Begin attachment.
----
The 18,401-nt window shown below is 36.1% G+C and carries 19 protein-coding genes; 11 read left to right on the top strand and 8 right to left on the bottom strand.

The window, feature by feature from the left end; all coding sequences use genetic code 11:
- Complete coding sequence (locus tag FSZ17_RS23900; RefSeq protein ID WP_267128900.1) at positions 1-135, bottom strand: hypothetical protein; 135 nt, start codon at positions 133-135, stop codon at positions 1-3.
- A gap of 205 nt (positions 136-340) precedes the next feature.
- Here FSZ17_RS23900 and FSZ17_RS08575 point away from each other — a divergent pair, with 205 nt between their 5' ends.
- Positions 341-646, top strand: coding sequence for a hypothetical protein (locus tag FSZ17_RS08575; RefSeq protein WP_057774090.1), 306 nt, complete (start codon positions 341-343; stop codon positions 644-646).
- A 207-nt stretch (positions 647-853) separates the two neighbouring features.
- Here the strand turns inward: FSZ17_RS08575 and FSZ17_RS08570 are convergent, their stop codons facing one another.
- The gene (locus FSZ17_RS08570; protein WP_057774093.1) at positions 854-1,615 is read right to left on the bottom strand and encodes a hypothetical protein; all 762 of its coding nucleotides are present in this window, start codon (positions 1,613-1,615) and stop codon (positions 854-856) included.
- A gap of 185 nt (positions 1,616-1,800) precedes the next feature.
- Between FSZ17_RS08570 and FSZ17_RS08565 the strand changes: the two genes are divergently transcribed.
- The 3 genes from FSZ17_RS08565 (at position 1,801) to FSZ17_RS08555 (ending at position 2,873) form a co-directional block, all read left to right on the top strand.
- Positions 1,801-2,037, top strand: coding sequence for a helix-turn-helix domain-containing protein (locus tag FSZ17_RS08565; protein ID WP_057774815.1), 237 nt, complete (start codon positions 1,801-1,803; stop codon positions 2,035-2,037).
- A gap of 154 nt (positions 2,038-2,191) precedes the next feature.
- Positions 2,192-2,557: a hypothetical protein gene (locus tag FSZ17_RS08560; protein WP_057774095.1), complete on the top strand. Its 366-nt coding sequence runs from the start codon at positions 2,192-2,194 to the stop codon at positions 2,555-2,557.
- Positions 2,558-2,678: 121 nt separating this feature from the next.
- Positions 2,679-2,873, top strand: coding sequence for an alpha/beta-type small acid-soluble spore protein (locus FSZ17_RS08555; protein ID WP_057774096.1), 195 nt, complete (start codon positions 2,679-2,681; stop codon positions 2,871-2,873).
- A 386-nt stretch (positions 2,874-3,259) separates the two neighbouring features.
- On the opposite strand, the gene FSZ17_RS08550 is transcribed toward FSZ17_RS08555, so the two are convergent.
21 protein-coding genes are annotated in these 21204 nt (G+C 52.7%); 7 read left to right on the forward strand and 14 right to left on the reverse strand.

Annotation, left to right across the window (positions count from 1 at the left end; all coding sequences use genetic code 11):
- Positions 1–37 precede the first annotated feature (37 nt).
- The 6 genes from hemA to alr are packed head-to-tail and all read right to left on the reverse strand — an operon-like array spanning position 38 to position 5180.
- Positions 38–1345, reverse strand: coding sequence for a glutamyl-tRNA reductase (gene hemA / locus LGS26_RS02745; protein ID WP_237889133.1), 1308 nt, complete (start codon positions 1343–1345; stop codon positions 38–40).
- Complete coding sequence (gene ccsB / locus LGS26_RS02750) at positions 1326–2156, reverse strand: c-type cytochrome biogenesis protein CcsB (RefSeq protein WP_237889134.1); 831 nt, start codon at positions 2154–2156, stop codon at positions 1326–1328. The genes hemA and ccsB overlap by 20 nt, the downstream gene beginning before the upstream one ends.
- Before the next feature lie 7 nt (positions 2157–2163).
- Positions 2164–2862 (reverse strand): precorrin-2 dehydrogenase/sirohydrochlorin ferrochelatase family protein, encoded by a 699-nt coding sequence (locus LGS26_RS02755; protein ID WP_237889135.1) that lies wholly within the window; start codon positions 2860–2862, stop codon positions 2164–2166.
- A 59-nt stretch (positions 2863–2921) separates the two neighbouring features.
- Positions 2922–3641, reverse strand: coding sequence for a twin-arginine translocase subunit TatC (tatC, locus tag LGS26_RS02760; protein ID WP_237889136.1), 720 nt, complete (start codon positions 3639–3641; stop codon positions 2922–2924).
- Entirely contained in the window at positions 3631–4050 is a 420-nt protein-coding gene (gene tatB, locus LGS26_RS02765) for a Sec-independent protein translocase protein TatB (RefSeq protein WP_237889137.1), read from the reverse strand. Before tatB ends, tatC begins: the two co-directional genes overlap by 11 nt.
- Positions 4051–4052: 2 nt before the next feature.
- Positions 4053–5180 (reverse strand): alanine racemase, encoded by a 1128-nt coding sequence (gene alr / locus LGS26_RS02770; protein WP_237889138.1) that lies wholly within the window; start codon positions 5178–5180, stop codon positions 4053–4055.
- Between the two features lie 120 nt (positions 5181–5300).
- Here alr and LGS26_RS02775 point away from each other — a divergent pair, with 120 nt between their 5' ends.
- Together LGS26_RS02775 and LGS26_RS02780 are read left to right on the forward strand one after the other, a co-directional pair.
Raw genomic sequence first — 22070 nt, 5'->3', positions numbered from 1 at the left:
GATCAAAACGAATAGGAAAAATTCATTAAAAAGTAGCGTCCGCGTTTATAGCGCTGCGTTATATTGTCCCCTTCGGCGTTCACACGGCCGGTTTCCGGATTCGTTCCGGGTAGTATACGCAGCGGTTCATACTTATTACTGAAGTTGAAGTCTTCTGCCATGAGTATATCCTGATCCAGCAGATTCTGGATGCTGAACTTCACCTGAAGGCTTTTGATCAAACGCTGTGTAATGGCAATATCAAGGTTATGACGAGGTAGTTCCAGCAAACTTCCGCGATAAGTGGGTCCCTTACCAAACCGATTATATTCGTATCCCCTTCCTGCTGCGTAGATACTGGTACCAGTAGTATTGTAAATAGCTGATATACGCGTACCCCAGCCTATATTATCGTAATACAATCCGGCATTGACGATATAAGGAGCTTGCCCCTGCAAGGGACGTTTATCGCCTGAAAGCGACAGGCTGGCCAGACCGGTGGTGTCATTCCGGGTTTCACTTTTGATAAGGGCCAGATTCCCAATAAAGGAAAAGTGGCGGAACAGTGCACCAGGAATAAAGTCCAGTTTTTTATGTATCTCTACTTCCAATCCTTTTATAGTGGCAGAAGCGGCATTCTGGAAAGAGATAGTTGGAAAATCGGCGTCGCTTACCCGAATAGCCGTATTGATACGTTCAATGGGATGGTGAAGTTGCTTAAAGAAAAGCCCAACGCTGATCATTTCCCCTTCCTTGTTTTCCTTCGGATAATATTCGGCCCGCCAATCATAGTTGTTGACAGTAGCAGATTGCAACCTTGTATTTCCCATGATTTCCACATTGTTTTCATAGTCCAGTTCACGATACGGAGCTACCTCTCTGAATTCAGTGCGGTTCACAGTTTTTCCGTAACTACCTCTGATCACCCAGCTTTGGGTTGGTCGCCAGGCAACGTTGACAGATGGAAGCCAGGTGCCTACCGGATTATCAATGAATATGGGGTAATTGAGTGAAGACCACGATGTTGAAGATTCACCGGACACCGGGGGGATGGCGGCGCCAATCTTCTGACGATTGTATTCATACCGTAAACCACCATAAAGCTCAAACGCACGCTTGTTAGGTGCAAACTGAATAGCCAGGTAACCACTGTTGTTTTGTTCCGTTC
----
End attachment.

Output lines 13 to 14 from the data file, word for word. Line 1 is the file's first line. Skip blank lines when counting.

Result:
- Positions 1,801-2,037, top strand: coding sequence for a helix-turn-helix domain-containing protein (locus tag FSZ17_RS08565; protein ID WP_057774815.1), 237 nt, complete (start codon positions 1,801-1,803; stop codon positions 2,035-2,037).
- A gap of 154 nt (positions 2,038-2,191) precedes the next feature.